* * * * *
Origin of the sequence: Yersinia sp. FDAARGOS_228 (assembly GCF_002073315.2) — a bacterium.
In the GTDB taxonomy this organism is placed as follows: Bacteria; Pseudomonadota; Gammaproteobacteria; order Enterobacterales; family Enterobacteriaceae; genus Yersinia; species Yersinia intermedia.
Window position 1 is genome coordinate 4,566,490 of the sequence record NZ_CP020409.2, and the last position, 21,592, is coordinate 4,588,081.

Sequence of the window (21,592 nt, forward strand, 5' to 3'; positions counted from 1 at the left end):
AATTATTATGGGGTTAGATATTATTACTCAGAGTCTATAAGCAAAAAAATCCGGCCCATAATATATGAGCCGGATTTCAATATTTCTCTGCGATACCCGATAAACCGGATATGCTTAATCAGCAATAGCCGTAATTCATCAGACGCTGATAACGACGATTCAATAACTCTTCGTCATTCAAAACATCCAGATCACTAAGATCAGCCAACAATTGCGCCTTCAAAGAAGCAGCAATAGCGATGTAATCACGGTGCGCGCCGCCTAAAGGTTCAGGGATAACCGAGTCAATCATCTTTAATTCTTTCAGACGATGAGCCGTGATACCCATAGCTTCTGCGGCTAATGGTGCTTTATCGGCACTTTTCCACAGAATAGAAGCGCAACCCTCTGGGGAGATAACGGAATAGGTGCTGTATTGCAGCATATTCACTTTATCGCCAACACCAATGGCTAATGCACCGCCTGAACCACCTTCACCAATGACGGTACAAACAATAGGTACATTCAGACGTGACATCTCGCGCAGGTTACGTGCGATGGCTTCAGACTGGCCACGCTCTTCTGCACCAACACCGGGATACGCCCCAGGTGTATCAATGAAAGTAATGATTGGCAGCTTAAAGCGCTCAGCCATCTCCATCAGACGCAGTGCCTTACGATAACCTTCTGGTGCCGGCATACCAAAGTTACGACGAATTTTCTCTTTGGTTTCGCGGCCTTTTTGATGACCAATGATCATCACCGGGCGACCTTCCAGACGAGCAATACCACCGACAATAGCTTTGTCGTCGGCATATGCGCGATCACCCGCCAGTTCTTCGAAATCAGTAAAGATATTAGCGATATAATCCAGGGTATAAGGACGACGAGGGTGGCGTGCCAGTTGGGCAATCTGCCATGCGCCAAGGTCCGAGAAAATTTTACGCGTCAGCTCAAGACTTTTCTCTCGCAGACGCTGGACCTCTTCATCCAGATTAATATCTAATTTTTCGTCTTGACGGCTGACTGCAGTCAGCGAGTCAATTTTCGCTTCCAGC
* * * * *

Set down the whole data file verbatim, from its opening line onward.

Origin of the sequence: Yersinia sp. FDAARGOS_228 (assembly GCF_002073315.2) — a bacterium.
In the GTDB taxonomy this organism is placed as follows: Bacteria; Pseudomonadota; Gammaproteobacteria; order Enterobacterales; family Enterobacteriaceae; genus Yersinia; species Yersinia intermedia.
Window position 1 is genome coordinate 4,566,490 of the sequence record NZ_CP020409.2, and the last position, 21,592, is coordinate 4,588,081.

Sequence of the window (21,592 nt, forward strand, 5' to 3'; positions counted from 1 at the left end):
AATTATTATGGGGTTAGATATTATTACTCAGAGTCTATAAGCAAAAAAATCCGGCCCATAATATATGAGCCGGATTTCAATATTTCTCTGCGATACCCGATAAACCGGATATGCTTAATCAGCAATAGCCGTAATTCATCAGACGCTGATAACGACGATTCAATAACTCTTCGTCATTCAAAACATCCAGATCACTAAGATCAGCCAACAATTGCGCCTTCAAAGAAGCAGCAATAGCGATGTAATCACGGTGCGCGCCGCCTAAAGGTTCAGGGATAACCGAGTCAATCATCTTTAATTCTTTCAGACGATGAGCCGTGATACCCATAGCTTCTGCGGCTAATGGTGCTTTATCGGCACTTTTCCACAGAATAGAAGCGCAACCCTCTGGGGAGATAACGGAATAGGTGCTGTATTGCAGCATATTCACTTTATCGCCAACACCAATGGCTAATGCACCGCCTGAACCACCTTCACCAATGACGGTACAAACAATAGGTACATTCAGACGTGACATCTCGCGCAGGTTACGTGCGATGGCTTCAGACTGGCCACGCTCTTCTGCACCAACACCGGGATACGCCCCAGGTGTATCAATGAAAGTAATGATTGGCAGCTTAAAGCGCTCAGCCATCTCCATCAGACGCAGTGCCTTACGATAACCTTCTGGTGCCGGCATACCAAAGTTACGACGAATTTTCTCTTTGGTTTCGCGGCCTTTTTGATGACCAATGATCATCACCGGGCGACCTTCCAGACGAGCAATACCACCGACAATAGCTTTGTCGTCGGCATATGCGCGATCACCCGCCAGTTCTTCGAAATCAGTAAAGATATTAGCGATATAATCCAGGGTATAAGGACGACGAGGGTGGCGTGCCAGTTGGGCAATCTGCCATGCGCCAAGGTCCGAGAAAATTTTACGCGTCAGCTCAAGACTTTTCTCTCGCAGACGCTGGACCTCTTCATCCAGATTAATATCTAATTTTTCGTCTTGACGGCTGACTGCAGTCAGCGAGTCAATTTTCGCTTCCAGC